|ABC Dog School|
|Copyright 2005 Carole J Sulser|
When I was growing up, there was always a dog or two at our home. I, however, was obsessed with horses, and spent 28 years owning, riding, training, and showing them. My first exposure with dog training was when my little brother won a drawing at the Crawford County Fair, for a free obedience class. He took his little Beagle mix, Freckle, completed the course, and impressed us all. I was in High School at the time.
Dog obedience next crossed my path when I attended a dog show at the Wood County Fairgrounds in Bowling Green, Ohio, if memory serves correctly. I was amazed at what I saw, and thought that some day I'd like to try that. In 1981, I happened across a training book at a pet store going out of business in Marion, Indiana. The price was right, and we had three pups running amok, so I figured it would come in handy.
The book I purchased that day was written by William Koehler (pronounced Kaylor,) who was, for many years, chief trainer for Walt Disney Studios, and training director for the world's largest dog club, Orange Empire of California. Now deceased, Mr. Koehler trained war dogs, competitive obedience dogs, tracking, police, and guard dogs, hunting, and field trial dogs. His training method has been responsible for the rehabilitation of hundreds of problem dogs that would have otherwise been disposed of.
The first dog I trained was my Dalmatian, Spanner. I was so impressed with the results that I convinced my daughter to give up horse 4-H and train her dog. Although she joined the 4-H dog club, she used the Koehler method. You could say that she was my first student. That summer, we competed in our first fun match and both won trophies. Her dog, Buffy, then won her class at the local fair, and placed second at the Indiana State Fair, losing a run-off for first place in a class of 82 dogs.
The following year, Spanner earned his AKC Companion Dog title and qualified for the World Series Dog Obedience Tournament in Detroit, where he competed in 1984. Buffy earned her 4-H CD, winning all of her classes, including a state level show, where she also won High-In-Trial. In addition, she earned an All-American CD title, which is an obedience title for mixed breed dogs.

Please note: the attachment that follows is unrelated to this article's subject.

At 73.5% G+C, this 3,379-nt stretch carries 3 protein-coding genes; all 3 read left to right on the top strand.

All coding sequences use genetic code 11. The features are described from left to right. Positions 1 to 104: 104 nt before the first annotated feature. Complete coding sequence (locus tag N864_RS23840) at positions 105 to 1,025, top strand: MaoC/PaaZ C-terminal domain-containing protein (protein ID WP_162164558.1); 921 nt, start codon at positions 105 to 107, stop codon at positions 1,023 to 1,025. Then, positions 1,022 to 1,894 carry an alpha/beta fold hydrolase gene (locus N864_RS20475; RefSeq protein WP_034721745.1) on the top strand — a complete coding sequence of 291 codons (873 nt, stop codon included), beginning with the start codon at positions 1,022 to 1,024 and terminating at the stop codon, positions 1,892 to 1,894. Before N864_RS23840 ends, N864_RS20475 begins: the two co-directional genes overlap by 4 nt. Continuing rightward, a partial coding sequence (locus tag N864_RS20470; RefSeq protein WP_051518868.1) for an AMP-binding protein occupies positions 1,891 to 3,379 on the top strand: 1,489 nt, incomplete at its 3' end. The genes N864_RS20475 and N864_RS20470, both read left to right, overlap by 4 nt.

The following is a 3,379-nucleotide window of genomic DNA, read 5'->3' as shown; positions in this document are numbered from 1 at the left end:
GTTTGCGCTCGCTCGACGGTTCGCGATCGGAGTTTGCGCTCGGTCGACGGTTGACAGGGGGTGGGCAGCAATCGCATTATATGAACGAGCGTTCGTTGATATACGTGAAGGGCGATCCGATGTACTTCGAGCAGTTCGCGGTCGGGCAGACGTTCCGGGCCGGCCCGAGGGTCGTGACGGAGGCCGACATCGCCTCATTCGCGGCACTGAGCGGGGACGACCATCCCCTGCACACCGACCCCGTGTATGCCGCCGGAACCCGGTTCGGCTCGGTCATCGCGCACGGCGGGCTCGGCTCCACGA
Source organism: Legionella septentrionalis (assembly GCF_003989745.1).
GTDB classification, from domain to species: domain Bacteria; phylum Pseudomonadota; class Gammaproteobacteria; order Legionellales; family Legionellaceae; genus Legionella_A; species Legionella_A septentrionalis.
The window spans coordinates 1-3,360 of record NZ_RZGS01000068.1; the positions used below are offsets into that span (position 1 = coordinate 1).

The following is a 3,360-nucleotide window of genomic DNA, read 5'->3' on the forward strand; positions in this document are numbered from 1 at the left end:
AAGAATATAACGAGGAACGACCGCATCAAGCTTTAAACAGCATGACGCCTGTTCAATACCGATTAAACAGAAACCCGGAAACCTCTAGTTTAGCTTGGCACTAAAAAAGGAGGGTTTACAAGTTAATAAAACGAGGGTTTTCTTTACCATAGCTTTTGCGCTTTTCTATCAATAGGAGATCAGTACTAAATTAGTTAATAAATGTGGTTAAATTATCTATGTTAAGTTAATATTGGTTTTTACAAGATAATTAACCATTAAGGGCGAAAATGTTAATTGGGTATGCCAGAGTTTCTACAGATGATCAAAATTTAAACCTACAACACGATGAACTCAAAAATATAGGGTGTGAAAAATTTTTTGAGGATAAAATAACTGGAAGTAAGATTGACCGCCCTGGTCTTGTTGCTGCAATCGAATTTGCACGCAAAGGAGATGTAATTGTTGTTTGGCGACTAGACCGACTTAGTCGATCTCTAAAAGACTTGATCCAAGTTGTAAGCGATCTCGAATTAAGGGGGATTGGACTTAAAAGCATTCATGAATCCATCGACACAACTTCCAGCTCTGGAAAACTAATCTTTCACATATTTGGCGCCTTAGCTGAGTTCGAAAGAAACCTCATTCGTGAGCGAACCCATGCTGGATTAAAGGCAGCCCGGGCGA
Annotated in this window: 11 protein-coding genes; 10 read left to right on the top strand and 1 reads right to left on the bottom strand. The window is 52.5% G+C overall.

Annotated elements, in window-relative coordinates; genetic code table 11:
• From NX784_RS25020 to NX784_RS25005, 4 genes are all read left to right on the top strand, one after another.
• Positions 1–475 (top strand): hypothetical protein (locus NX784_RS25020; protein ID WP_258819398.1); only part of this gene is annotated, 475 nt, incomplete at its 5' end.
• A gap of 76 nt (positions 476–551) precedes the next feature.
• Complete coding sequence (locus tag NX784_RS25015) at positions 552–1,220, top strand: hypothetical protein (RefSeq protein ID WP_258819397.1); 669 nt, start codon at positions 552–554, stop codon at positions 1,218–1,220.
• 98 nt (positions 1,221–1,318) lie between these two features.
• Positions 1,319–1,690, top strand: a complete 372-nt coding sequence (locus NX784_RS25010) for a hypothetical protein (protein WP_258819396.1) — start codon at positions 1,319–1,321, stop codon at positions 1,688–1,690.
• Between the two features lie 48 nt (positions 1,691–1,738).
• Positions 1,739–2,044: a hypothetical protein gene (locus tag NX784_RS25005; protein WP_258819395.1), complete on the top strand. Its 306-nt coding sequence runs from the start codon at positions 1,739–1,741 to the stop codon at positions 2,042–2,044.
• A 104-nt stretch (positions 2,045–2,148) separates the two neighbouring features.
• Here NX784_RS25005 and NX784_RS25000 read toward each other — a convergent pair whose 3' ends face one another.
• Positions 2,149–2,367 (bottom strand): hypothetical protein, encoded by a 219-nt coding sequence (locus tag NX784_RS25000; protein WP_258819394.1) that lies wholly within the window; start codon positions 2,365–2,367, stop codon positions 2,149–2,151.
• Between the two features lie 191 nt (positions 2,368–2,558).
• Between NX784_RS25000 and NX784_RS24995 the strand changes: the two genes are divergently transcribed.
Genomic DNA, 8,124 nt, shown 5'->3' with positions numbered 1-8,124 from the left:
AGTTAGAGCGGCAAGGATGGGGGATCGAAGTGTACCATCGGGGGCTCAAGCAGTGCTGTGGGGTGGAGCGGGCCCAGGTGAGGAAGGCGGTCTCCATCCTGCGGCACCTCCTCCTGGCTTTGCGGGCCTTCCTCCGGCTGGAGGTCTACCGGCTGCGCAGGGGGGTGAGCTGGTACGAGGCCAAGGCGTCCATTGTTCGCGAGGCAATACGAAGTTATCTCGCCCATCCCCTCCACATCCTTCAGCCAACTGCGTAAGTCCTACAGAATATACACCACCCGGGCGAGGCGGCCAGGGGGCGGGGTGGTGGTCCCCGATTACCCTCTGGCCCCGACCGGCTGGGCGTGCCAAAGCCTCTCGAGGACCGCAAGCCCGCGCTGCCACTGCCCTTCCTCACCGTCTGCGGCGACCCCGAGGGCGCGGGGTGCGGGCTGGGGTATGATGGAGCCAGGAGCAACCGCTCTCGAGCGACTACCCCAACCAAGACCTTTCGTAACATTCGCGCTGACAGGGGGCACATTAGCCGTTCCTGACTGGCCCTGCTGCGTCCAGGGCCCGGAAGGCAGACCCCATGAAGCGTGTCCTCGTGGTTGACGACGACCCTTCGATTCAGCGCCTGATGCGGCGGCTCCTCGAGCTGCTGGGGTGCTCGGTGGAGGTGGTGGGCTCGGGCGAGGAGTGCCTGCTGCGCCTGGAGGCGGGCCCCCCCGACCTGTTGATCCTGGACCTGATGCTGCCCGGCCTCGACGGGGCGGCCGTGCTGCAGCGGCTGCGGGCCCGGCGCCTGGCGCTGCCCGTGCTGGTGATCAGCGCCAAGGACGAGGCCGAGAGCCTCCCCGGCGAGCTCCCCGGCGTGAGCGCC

The second dog I trained was one of those bad dogs that most people dispose of. I enrolled him in an obedience class, but used the Koehler method to train him. He was so noisy and aggressive that the instructor threatened to use a cattle prod on him! On graduation night, doing on- and off-leash exercises (Novice,) Dutch Boy won first place. I cannot speak highly enough of this training method!
If you attended the Newcomerstown High School presentation of "The Wizard of Oz" in 1987, (which you likely didn't unless you live around here,) you would have seen one of my dogs playing the part of Toto. Rocky had not completed basic training when he performed this amazing feat, which required an off-leash sit-stay, and taking commands from a stranger who had no experience with dogs. After working with Rocky, she said, "This is the closest I've ever come to liking a dog."
Success is a good motivator. My daughter and I enjoy competition. At one fun match we went to, all three of our dogs won their classes, and that was quite a thrill. But, more important than winning trophies and ribbons, is the way our dogs conduct themselves everywhere they go. They have visited nursing homes and schools, marched in parades, stayed in motels, enjoyed festivals and other events, including the Gaines Eastern Regional dog obedience tournament. They've seen Niagra Falls and the Ohio River, waded in Lake Michigan, hiked state lands, posed for professional photographers, and crossed the Mississippi and Missouri Rivers. They have never been evicted for bad behavior.
In 1985, I returned to Ohio, and began teaching dog obedience classes in 1987. That was the birth of ABC Dog School. I joined a local kennel club and was active in showing my mixed breed dogs at fun matches, where they earned titles from the American Mixed Breed Obedience Registration (A.M.B.O.R.) and The New England Obedience News (All American.) In 1991, I became involved with the Coshocton County 4-H dog program, and have been a key leader up to the present, minus a three-year break.
Although my involvement in obedience competition waned as I took in more dogs who needed homes, my interest in dogs and their welfare has not abated. My plans for the future include writing books, expanding my websites, maybe becoming a 4-H judge, a Canine Good Citizen evaluator, and looking into an exciting new sport called Canine Freestyle Dancing. I love to dance! Might as well do it with my dog!
Obedient dogs really do have more fun! And so do their owners! Email, or give me a call, and we'll get started on yours! Have a great day!